I think that understanding others is really not so difficult. The problem is that most of us do not really try. In fact, often we deliberately try not to understand. When we fight with someone, we want to believe that we are in the right, and the easiest way to do this is by not seeing their point of view. Although this strategy may protect our self-esteem in the short-term, it does nothing to resolve the conflict. Furthermore, by pretending not to understand the other person’s point of view, we are lying to ourselves. This actually ends up harming our self-esteem in the long run.
Simply wanting to understand someone is 90% of the battle. When we make a genuine effort to do so, it is quite easy. However, it does take practice to properly hone our skills. We need to get good at putting ourselves in someone’s shoes and trying to imagine what they’re feeling. It is important that we do not imagine what they ought to be feeling, or what we would be feeling in their situation. Instead, based on what we know of the person, we need to think very carefully of what they will be feeling. Think through all of the possibilities and ask which is most consistent with their behaviour, and which is most consistent with what we know about that person. It is simple, but few people do it.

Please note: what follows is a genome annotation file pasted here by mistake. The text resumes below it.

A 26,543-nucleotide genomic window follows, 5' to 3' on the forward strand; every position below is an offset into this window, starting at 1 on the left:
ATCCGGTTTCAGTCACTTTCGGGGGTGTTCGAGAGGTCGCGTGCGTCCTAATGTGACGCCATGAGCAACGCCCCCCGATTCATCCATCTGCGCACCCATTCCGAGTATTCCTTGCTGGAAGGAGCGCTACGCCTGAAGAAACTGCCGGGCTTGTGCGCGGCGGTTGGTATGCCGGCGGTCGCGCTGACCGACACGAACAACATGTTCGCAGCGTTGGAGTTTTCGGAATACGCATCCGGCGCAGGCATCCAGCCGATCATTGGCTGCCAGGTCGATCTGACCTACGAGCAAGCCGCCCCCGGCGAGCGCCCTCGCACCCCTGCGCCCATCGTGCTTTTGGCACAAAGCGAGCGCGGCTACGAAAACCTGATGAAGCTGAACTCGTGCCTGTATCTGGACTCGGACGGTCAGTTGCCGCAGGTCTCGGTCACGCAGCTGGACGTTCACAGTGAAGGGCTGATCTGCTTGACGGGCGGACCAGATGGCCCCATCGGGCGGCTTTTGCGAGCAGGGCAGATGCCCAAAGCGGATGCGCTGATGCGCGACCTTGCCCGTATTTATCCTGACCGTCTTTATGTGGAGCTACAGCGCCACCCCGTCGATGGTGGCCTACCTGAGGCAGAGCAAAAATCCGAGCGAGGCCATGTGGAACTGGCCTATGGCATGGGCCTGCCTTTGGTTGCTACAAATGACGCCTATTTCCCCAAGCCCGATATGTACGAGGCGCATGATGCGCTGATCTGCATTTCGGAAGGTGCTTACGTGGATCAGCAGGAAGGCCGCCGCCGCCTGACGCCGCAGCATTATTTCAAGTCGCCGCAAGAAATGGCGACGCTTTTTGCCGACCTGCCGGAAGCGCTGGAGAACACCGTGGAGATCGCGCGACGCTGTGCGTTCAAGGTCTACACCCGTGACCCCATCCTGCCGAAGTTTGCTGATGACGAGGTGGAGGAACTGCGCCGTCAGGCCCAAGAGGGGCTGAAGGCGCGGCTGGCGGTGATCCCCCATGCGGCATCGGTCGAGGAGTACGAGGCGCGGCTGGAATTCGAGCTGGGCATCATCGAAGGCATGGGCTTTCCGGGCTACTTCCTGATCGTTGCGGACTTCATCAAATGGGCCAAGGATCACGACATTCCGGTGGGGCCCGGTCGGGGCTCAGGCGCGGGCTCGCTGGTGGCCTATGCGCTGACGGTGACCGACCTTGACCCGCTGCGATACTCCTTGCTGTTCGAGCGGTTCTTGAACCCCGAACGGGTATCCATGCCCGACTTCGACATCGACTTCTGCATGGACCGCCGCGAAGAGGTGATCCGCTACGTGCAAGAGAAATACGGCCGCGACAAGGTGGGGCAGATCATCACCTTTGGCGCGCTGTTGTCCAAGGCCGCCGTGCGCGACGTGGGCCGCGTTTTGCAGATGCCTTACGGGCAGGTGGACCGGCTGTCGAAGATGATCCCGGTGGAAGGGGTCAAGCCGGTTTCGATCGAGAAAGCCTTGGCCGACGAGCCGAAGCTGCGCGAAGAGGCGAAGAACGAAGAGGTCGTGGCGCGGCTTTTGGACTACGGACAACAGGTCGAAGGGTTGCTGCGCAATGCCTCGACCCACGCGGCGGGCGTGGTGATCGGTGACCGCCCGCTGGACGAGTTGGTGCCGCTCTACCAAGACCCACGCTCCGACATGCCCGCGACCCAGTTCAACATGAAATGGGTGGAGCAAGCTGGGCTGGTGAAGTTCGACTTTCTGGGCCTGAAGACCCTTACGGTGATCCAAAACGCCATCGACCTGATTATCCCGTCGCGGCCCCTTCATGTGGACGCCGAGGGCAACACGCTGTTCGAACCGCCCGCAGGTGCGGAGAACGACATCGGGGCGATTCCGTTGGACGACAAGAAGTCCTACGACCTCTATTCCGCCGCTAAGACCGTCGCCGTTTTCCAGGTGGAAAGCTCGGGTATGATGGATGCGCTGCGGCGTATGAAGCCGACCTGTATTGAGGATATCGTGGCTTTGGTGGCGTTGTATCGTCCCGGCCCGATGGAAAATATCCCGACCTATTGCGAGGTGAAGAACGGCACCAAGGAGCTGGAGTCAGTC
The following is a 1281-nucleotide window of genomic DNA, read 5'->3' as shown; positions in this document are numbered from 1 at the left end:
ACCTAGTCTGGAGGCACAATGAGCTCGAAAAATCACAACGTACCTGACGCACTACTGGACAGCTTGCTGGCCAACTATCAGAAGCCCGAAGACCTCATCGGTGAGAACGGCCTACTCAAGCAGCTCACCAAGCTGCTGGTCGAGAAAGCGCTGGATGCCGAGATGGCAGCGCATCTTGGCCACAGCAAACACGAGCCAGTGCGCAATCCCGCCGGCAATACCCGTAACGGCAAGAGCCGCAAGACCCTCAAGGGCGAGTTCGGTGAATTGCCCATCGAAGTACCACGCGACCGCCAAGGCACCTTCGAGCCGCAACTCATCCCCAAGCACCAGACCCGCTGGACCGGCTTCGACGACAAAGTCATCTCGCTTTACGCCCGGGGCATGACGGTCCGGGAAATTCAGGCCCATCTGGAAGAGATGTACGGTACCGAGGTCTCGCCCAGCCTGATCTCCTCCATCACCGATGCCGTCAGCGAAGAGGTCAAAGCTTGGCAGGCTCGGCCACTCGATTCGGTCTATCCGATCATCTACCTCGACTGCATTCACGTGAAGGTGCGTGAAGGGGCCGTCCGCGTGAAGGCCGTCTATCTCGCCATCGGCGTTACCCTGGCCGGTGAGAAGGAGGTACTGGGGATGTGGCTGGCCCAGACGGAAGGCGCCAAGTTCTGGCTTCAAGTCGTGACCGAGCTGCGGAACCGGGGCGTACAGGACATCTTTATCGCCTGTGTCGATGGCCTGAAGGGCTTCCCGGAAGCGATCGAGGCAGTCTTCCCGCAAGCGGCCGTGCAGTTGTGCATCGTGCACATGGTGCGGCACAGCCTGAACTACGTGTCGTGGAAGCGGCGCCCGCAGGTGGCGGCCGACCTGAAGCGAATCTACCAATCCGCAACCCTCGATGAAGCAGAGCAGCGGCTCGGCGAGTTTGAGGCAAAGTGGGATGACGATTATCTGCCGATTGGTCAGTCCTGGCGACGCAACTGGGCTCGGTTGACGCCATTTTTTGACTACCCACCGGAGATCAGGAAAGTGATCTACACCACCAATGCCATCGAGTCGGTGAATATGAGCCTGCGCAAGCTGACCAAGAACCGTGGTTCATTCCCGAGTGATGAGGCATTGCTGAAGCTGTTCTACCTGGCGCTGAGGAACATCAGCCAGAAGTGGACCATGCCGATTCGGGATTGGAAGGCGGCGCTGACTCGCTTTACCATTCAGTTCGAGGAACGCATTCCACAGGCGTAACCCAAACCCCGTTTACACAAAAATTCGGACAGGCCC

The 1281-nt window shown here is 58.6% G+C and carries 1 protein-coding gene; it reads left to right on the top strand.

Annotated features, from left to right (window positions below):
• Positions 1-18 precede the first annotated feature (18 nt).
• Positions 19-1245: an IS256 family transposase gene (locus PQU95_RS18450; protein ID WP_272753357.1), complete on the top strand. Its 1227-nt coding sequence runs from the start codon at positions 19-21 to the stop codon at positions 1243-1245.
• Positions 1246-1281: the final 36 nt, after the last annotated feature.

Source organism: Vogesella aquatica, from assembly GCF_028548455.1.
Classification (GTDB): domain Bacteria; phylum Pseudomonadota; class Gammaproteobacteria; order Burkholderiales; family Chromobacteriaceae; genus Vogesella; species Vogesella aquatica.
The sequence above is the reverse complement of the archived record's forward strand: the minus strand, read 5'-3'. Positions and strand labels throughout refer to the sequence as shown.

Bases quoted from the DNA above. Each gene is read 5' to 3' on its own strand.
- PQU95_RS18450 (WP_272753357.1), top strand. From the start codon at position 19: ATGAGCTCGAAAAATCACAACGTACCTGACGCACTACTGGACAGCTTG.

Learning to understand people makes a big difference to our lives. We become more considerate and forge closer relationships. Furthermore, we are less liable to get hurt, because we can see past people’s behaviour and understand why they do the things they do. Therefore, we should devote a lot of attention to achieving this goal, and if we ever find ourselves sabotaging it by lying to ourselves and pretending not to see, we should be immediately alerted. We should recognize that any short-term gain in self-esteem achieved by this strategy will be far overwhelmed by the suffering that we cause, the ongoing conflict in our life, and the shame that results from lying to ourselves.